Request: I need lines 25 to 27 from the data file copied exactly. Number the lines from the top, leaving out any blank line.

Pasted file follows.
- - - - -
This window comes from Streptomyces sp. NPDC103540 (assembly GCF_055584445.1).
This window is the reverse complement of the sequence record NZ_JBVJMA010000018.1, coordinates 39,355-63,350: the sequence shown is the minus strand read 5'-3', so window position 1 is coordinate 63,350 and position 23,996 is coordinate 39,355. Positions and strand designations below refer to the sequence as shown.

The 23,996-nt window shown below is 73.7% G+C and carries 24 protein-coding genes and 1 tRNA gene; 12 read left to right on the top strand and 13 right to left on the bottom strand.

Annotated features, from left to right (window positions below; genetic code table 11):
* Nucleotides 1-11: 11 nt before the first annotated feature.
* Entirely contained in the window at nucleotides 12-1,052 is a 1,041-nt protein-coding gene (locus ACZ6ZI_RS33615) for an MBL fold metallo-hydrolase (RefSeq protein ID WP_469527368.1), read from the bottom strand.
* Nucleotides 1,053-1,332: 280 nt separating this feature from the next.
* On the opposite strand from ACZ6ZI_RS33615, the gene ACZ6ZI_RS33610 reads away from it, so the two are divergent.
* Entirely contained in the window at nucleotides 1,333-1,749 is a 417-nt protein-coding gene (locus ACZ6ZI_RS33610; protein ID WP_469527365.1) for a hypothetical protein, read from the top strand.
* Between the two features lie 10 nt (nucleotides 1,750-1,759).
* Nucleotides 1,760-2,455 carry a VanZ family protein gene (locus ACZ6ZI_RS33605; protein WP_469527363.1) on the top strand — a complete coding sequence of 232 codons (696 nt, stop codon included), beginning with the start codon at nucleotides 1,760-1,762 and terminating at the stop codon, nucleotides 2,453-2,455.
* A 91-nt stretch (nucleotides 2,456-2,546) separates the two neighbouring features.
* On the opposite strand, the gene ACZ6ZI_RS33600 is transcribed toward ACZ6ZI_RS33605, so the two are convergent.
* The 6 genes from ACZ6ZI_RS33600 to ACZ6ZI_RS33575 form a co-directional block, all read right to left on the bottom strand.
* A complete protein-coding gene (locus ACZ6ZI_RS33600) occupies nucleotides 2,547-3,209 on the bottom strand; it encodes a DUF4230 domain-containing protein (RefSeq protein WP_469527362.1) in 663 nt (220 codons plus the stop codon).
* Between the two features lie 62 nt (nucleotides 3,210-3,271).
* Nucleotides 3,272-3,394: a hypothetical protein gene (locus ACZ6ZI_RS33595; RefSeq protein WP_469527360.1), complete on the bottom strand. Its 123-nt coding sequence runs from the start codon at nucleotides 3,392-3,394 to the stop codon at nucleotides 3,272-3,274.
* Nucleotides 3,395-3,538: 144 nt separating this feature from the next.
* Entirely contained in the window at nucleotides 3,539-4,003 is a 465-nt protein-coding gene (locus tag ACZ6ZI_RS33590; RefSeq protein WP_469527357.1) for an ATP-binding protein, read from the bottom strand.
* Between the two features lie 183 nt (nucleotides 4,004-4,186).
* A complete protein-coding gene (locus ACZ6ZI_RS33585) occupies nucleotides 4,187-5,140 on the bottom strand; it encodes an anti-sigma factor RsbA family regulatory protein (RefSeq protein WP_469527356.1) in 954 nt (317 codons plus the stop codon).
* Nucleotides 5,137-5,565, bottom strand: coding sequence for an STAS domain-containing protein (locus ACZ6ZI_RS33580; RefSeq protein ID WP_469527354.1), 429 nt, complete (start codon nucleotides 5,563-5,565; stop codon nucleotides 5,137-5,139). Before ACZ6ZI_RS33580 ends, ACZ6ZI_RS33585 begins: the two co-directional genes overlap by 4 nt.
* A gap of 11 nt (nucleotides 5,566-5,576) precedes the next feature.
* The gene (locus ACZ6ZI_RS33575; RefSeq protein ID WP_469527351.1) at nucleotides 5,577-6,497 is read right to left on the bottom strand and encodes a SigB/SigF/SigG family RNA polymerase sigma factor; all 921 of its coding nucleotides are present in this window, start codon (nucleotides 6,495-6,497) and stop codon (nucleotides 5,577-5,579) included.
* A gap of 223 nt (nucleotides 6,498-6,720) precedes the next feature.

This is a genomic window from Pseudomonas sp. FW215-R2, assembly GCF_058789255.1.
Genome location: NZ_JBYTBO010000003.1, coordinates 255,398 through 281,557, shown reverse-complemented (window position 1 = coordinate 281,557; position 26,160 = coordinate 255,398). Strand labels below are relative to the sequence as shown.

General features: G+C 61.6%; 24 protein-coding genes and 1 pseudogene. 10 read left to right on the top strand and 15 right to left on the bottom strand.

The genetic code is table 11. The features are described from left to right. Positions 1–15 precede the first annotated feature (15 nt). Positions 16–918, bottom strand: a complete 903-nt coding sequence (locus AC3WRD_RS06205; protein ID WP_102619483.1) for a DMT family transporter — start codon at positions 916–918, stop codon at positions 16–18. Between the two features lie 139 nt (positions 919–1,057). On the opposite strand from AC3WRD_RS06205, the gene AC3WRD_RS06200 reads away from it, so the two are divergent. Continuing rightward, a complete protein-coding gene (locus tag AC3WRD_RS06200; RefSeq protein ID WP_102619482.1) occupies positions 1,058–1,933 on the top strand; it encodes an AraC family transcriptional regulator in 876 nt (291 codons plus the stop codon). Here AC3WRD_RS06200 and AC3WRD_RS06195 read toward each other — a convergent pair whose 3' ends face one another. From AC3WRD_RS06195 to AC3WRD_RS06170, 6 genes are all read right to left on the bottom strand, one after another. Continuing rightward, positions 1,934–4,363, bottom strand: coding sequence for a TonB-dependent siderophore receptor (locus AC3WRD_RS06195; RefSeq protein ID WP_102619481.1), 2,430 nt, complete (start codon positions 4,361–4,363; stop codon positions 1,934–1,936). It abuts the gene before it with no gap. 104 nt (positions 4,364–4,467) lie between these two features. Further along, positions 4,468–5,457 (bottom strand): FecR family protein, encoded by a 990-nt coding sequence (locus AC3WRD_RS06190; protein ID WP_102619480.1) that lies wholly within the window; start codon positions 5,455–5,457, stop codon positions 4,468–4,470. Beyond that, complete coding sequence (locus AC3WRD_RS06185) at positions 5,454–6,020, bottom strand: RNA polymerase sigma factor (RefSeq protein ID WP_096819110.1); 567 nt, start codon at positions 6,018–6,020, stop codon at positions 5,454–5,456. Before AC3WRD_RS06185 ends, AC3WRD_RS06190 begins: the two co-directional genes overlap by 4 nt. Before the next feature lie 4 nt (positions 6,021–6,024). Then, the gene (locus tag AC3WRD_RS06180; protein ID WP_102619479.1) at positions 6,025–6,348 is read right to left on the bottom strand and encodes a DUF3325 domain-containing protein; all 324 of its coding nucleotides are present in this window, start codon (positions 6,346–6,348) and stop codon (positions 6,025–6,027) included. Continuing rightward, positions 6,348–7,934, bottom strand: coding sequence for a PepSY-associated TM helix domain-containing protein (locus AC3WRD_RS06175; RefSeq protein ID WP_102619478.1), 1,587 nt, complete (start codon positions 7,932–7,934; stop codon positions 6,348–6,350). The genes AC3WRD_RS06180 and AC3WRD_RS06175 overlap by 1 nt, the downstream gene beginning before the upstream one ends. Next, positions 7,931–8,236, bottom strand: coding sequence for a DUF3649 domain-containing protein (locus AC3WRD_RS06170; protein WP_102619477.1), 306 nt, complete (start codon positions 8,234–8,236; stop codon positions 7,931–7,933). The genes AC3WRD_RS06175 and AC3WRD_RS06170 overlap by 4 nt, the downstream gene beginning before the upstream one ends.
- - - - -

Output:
* A gap of 223 nt (nucleotides 6,498-6,720) precedes the next feature.

This is a genomic window from Pseudomonas sp. FW215-R2, assembly GCF_058789255.1.
Genome location: NZ_JBYTBO010000003.1, coordinates 255,398 through 281,557, shown reverse-complemented (window position 1 = coordinate 281,557; position 26,160 = coordinate 255,398). Strand labels below are relative to the sequence as shown.